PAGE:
Running the latest ResourceSpace in 5 minutes on Vagrant

I recently started to fix some issues with the Smart Keywording ResourceSpace plugin and the latest ResourceSpace. Since I need a running ResourceSpace to test the plugin, and because I also need a fresh ResourceSpace sometimes to check whether everything installs correctly or to test a specific version, I built a configuration for Vagrant that allows me to boot up a fresh installation of ResourceSpace within 5 minutes. Fresh means really fresh, i.e., no data, latest commit from trunk, perfect for development and testing. But Vagrant also allows me to keep the state of a virtual machine until I explicitly destroy it. And I can have different versions of the virtual machine. If I modify the configuration to map different ports, they can even run in parallel.

I encourage you to checkout Vagrant, which seems to be great for having dedicated, small VMs for development and testing.

You can find the Vagrant configuration at github.

2 thoughts on “Running the latest ResourceSpace in 5 minutes on Vagrant

  1. alain marcel

    Hi Carsten
    I have read your great article about OSGi to Akka at

    I am developing with scala and akka and use ScalaTest for unit tests and integration tests.
    I use eclipse, with one workspace and several projects. I do not use OSGi.
    Projects are organized in SBT “style” (that corresponds to Maven “style””).

    My next goal is to automate the whole life cycle :
    – compilation (I know to do that with sbt compile and sbt publishLocal)
    – unit test (I know to do that with sbt)
    – packaging
    – integration test

    Before doing that
    – I have made a training of four days to learn OSGi, eclipse 4, and maven tycho…
    – I have made some SBT scripts to compile and unit test projects: ok
    – I have tried Hudson.

    Given my first OSGi approach and your article, I think I will try to continue with SBT.
    Could you please give me some advice ?

    To simplify, projects can be seen in the eclipse workspace as
    – Lib1
    – Contains only code in src/main/scala
    – Lib2 that depends on Lib1
    – Contains only code in src/main/scala
    – App1 that depends on Lib2
    – Contains code in src/main/scala and distribution files under src/main/assembly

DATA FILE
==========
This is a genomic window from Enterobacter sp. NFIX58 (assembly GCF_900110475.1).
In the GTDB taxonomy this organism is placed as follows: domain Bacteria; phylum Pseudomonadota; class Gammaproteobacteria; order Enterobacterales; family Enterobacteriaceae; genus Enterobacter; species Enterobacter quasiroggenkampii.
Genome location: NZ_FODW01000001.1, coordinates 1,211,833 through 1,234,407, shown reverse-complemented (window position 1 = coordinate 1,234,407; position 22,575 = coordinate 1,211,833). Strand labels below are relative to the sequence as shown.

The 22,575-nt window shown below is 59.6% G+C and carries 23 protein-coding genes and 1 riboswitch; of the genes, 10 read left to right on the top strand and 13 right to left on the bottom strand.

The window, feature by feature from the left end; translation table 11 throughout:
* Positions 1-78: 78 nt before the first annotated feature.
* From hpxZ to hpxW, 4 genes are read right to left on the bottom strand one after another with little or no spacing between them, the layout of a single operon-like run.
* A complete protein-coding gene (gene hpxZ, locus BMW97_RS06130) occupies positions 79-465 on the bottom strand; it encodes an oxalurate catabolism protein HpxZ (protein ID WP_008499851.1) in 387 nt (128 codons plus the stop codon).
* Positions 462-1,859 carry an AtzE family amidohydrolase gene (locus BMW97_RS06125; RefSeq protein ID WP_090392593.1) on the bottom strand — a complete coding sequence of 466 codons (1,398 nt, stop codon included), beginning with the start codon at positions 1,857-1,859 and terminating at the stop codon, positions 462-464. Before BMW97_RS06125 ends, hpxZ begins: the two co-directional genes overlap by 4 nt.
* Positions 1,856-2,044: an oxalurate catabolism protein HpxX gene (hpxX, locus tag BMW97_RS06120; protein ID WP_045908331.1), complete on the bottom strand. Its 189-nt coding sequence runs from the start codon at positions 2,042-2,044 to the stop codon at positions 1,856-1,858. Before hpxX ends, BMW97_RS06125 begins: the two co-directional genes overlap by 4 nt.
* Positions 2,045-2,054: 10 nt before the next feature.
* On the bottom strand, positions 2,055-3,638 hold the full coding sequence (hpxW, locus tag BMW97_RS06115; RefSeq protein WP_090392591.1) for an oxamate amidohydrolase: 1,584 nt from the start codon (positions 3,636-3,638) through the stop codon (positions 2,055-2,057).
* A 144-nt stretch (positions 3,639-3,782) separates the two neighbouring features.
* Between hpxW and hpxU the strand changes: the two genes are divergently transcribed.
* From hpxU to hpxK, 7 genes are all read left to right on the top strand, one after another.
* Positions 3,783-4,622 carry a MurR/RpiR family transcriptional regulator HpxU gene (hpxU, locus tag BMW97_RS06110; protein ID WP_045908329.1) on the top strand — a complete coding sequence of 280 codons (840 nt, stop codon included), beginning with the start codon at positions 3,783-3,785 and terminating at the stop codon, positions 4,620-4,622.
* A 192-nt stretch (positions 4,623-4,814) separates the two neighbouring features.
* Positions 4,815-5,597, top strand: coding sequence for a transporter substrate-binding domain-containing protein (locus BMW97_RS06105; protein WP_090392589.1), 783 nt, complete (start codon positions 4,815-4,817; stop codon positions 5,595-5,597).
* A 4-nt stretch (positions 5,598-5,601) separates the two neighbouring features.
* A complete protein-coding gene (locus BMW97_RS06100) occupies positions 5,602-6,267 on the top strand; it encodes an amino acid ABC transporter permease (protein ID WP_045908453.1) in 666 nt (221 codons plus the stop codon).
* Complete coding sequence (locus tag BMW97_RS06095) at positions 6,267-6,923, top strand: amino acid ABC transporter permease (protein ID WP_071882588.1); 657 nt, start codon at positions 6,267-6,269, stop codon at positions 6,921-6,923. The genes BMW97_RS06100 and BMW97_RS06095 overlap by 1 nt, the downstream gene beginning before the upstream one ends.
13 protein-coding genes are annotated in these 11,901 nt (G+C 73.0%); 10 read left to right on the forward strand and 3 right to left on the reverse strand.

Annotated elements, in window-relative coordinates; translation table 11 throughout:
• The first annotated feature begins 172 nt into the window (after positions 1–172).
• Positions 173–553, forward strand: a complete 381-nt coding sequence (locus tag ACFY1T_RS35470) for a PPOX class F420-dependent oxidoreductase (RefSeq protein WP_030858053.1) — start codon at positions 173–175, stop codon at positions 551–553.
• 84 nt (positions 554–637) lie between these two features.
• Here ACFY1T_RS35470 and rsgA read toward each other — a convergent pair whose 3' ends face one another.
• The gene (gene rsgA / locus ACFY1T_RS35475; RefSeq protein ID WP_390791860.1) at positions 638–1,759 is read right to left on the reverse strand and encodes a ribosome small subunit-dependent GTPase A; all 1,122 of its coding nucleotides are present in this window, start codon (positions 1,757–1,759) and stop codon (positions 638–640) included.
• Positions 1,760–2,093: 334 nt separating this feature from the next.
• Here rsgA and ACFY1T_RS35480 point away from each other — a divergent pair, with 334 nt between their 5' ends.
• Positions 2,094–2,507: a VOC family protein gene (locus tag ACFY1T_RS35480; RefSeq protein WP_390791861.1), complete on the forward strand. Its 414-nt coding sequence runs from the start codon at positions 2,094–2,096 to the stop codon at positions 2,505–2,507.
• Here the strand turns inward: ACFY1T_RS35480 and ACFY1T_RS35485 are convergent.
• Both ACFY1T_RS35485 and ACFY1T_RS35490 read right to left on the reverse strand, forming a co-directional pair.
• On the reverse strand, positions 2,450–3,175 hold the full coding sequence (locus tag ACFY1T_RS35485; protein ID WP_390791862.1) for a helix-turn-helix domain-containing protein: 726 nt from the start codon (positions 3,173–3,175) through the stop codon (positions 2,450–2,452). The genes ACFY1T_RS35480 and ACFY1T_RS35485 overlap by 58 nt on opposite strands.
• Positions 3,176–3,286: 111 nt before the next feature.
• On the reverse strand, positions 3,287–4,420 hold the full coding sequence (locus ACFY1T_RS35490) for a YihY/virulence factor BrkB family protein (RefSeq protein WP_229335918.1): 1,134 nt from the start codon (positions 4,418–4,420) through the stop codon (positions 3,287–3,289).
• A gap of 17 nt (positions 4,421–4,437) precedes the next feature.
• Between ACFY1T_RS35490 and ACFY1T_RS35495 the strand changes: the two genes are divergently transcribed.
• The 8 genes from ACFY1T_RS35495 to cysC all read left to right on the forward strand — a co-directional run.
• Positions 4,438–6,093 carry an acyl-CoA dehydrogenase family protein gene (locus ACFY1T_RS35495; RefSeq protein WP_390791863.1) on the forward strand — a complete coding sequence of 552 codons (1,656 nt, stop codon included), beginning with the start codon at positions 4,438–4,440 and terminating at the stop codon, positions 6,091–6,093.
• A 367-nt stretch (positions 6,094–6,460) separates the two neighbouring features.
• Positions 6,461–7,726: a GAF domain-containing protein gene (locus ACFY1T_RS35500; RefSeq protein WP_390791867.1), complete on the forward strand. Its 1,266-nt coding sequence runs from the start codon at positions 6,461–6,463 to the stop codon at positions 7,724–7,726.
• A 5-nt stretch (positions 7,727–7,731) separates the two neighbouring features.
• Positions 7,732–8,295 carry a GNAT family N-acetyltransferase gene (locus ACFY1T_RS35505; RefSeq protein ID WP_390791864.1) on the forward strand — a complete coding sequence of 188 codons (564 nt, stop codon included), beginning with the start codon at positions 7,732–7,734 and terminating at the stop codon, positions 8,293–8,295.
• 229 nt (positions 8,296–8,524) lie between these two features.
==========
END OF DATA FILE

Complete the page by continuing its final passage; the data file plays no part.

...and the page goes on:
– TesterApp that depends on Lib2, used for integration test
    – Contains code in src/main/scala and distribution files under src/main/assembly

    Currently, the distribution for integration test is under App1/src/test/assembly
    I put manually
    – App1 distribution
    – TesterApp distribution
    I start manually the integration tests suite.

    Question : how to organize automatisation for integration test ?

    Ideas :
    I think I have to
    – “sbt publishLocal” Lib1
    – “sbt publishLocal” Lib2
    – “sbt publishLocal” App1
    – “sbr publishLocal” TesterApp
    After, I don’t know how to process.

    Very thanks for any help.
    Best regards,

  2. Carsten Saathoff Post author


    you will need Hudson or Jenkins (I prefer the latter), and install the sbt plugin. Your unit tests are executed using sbt, so the build will fail when they contain errors. If you want to have integration tests, I would either have a sbt project that runs the integration tests as part of the test stage, and the same approach as for the unit tests will work. Or you write a script that exits with a non zero exit code, when any of the test fail, and the build server will mark that project as failed also. What the best approach is depends on many factors, e.g., your environment, your preferences, your project, the involved technologies, etc. It’s impossible to give you general advice on how to do it right.

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